The solar farm is to power Lancaster University’s Bailrigg campus. Image: Lancaster University
A 16.5MW solar farm to be built on land owned by Lancaster University as part of the university’s goals of becoming net zero for utility-based energy emissions by 2030 has been granted planning permission.
The university submitted the planning application for the solar farm in October 2021. The solar farm – which is to include 36,000 panels – is to be installed on land which has previously provided grazing land and open countryside, with the electricity generated to be used to power the university’s Bailrigg campus.
The 1.75 metre high, dual-facing panels will be arranged in rows 8.7 metres in length with three metre gaps between each row. The panels will then be connected to a series of small inverter stations and a substation that will be clad in stone and slate to fit with the surrounding environment.
The university said that during the consultation phase there were some concerns raised around glare from the solar panels, in particular in relation to the nearby M6 motorway. Assessments of the glare concluded that M6 road users would not experience reflections, however, due to the distance, landform, hedges and trees.
Paul Morris, director of capital projects and estate development at Lancaster University, said the university is already the highest producer of renewable energy of all UK universities.
“The solar farm will reduce our ‘scope 1 & 2’ emissions further, seeing a reduction of our utility related emissions by more than 40%, which is a critical strategic step in our drive for net zero.”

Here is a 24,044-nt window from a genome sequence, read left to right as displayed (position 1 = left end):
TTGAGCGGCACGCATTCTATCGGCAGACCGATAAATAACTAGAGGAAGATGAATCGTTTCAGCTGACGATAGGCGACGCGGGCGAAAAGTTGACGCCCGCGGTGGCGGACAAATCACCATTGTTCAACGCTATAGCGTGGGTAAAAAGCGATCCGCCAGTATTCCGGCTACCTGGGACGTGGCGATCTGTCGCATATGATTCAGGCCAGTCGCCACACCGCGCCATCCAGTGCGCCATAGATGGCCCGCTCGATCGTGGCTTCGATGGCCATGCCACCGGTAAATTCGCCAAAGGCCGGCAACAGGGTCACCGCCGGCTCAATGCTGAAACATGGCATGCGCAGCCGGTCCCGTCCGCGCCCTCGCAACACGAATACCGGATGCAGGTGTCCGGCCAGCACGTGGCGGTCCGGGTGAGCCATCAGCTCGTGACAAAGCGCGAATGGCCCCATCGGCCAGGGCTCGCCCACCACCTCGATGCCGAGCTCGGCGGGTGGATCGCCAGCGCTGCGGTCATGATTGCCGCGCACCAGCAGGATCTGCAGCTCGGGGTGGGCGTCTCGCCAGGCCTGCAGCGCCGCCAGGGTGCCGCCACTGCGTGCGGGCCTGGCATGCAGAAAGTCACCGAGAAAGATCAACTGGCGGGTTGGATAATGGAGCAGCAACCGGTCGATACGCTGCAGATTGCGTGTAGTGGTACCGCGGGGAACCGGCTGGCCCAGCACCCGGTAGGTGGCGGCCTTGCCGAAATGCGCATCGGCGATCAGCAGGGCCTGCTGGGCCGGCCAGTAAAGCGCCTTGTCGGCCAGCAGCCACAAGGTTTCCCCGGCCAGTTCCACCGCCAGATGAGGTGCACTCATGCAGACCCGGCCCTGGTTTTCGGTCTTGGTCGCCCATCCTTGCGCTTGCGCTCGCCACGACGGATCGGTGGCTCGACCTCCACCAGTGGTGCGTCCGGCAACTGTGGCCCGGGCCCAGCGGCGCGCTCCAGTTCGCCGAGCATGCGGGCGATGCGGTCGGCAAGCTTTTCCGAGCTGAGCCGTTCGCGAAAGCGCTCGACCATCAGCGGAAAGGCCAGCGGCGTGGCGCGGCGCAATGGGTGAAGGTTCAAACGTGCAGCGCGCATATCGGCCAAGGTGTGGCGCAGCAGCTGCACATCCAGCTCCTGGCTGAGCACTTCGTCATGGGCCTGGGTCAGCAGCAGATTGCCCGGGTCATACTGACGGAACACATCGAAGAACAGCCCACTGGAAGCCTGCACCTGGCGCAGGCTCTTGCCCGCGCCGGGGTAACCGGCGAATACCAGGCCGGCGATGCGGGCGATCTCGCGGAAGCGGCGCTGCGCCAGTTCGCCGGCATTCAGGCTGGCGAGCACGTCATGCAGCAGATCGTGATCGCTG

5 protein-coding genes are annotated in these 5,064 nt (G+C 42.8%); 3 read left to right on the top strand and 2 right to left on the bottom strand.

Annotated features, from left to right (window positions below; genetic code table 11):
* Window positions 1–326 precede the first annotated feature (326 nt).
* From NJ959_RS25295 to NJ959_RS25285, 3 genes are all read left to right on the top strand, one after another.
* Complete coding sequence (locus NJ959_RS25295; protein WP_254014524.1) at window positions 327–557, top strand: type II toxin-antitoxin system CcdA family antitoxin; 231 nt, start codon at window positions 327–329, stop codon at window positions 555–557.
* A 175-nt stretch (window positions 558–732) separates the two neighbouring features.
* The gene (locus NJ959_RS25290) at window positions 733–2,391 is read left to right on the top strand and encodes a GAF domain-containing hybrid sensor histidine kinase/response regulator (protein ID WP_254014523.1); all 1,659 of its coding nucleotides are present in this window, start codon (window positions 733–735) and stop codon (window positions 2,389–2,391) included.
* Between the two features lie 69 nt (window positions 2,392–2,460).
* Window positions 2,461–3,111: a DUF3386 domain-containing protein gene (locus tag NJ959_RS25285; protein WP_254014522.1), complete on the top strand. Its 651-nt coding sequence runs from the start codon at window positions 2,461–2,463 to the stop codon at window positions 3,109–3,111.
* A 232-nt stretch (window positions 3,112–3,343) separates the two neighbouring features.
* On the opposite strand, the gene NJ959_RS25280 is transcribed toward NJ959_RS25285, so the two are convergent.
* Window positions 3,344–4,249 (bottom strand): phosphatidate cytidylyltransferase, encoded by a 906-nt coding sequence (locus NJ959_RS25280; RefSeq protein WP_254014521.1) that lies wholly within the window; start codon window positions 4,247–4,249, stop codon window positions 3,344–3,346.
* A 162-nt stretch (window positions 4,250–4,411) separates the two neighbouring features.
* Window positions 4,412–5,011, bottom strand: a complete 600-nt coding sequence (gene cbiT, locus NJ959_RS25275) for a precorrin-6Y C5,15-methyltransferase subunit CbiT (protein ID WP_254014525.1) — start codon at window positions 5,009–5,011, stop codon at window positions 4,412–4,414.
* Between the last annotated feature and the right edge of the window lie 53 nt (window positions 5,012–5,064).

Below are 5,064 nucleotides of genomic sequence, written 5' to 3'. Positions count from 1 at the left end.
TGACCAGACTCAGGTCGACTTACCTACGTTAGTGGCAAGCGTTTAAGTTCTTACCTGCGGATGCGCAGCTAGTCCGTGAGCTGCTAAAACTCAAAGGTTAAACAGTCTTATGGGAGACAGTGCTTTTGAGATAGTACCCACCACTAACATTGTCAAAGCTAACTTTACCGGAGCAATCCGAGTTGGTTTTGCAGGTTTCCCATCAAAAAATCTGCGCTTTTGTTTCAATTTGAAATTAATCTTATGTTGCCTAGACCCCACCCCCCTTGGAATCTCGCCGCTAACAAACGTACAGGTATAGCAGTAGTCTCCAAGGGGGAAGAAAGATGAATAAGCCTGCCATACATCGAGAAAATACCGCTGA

Lancaster University has also previously conducted research into impacts of solar farms on biodiversity. Late last year, research from the university found that changes to the way solar PV land in the UK is managed could see sites support four times as many bumble bees, while in 2019 the univeristy launched the Solar Park Impacts on Ecosystem Services (SPIES) tool alongside York University.
The SPIES tool is able to show the effect of different management strategies on ecosystem service provision and identify management actions to enhance ecosystem services.
The plans for the new 16.5MW solar farm include a landscaping scheme to enhance the hedgerows and woodland of the site it is to be built on, protecting views from local walkers and creating an environment that will support wildlife and increase biodiversity.
The land is also to be used by a collaborative initiative between the university and Students’ Union dubbed Green Lancaster, which is to engage with staff and students on sustainability focused projects and activities. The Green Lancaster team has therefore been involved with the project at various points throughout the planning phase, and has secured new sites to develop woodland and maintain natural habitats, all aimed at making use of the land around the solar farm.